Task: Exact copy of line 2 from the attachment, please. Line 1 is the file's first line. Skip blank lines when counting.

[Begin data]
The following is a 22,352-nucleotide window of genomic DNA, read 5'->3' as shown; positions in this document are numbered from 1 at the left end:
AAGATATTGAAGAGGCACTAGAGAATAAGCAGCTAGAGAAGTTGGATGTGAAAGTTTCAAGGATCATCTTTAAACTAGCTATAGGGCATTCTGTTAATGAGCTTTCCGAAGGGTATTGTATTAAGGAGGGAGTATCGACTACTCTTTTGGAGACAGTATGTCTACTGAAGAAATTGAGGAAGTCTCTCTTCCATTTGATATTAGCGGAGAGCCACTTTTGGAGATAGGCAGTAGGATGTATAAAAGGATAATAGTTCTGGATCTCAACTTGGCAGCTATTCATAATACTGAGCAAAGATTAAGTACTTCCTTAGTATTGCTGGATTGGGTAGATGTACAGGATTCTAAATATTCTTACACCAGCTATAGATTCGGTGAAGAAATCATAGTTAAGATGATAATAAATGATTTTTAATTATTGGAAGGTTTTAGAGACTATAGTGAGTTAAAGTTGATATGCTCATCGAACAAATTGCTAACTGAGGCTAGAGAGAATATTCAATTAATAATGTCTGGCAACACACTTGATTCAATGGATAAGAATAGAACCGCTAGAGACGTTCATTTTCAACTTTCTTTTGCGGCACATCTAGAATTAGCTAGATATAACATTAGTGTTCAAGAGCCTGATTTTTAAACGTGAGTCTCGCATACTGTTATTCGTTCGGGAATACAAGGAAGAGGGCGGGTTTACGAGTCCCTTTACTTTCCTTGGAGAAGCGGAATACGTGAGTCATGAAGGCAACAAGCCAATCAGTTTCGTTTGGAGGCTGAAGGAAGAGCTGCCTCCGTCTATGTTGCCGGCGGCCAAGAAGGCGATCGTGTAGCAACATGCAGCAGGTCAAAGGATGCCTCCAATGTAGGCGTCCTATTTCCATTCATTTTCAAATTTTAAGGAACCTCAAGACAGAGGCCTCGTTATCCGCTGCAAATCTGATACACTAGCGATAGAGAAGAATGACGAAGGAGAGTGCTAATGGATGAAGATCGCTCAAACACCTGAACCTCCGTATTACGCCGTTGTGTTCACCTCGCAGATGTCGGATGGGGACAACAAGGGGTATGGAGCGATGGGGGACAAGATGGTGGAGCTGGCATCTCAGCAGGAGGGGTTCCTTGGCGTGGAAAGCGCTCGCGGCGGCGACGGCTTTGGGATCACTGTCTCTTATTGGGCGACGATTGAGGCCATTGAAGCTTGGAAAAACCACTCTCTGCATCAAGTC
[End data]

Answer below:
AAGATATTGAAGAGGCACTAGAGAATAAGCAGCTAGAGAAGTTGGATGTGAAAGTTTCAAGGATCATCTTTAAACTAGCTATAGGGCATTCTGTTAATGAGCTTTCCGAAGGGTATTGTATTAAGGAGGGAGTATCGACTACTCTTTTGGAGACAGTATGTCTACTGAAGAAATTGAGGAAGTCTCTCTTCCATTTGATATTAGCGGAGAGCCACTTTTGGAGATAGGCAGTAGGATGTATAAAAGGATAATAGTTCTGGATCTCAACTTGGCAGCTATTCATAATACTGAGCAAAGATTAAGTACTTCCTTAGTATTGCTGGATTGGGTAGATGTACAGGATTCTAAATATTCTTACACCAGCTATAGATTCGGTGAAGAAATCATAGTTAAGATGATAATAAATGATTTTTAATTATTGGAAGGTTTTAGAGACTATAGTGAGTTAAAGTTGATATGCTCATCGAACAAATTGCTAACTGAGGCTAGAGAGAATATTCAATTAATAATGTCTGGCAACACACTTGATTCAATGGATAAGAATAGAACCGCTAGAGACGTTCATTTTCAACTTTCTTTTGCGGCACATCTAGAATTAGCTAGATATAACATTAGTGTTCAAGAGCCTGATTTTTAAACGTGAGTCTCGCATACTGTTATTCGTTCGGGAATACAAGGAAGAGGGCGGGTTTACGAGTCCCTTTACTTTCCTTGGAGAAGCGGAATACGTGAGTCATGAAGGCAACAAGCCAATCAGTTTCGTTTGGAGGCTGAAGGAAGAGCTGCCTCCGTCTATGTTGCCGGCGGCCAAGAAGGCGATCGTGTAGCAACATGCAGCAGGTCAAAGGATGCCTCCAATGTAGGCGTCCTATTTCCATTCATTTTCAAATTTTAAGGAACCTCAAGACAGAGGCCTCGTTATCCGCTGCAAATCTGATACACTAGCGATAGAGAAGAATGACGAAGGAGAGTGCTAATGGATGAAGATCGCTCAAACACCTGAACCTCCGTATTACGCCGTTGTGTTCACCTCGCAGATGTCGGATGGGGACAACAAGGGGTATGGAGCGATGGGGGACAAGATGGTGGAGCTGGCATCTCAGCAGGAGGGGTTCCTTGGCGTGGAAAGCGCTCGCGGCGGCGACGGCTTTGGGATCACTGTCTCTTATTGGGCGACGATTGAGGCCATTGAAGCTTGGAAAAACCACTCTCTGCATCAAGTC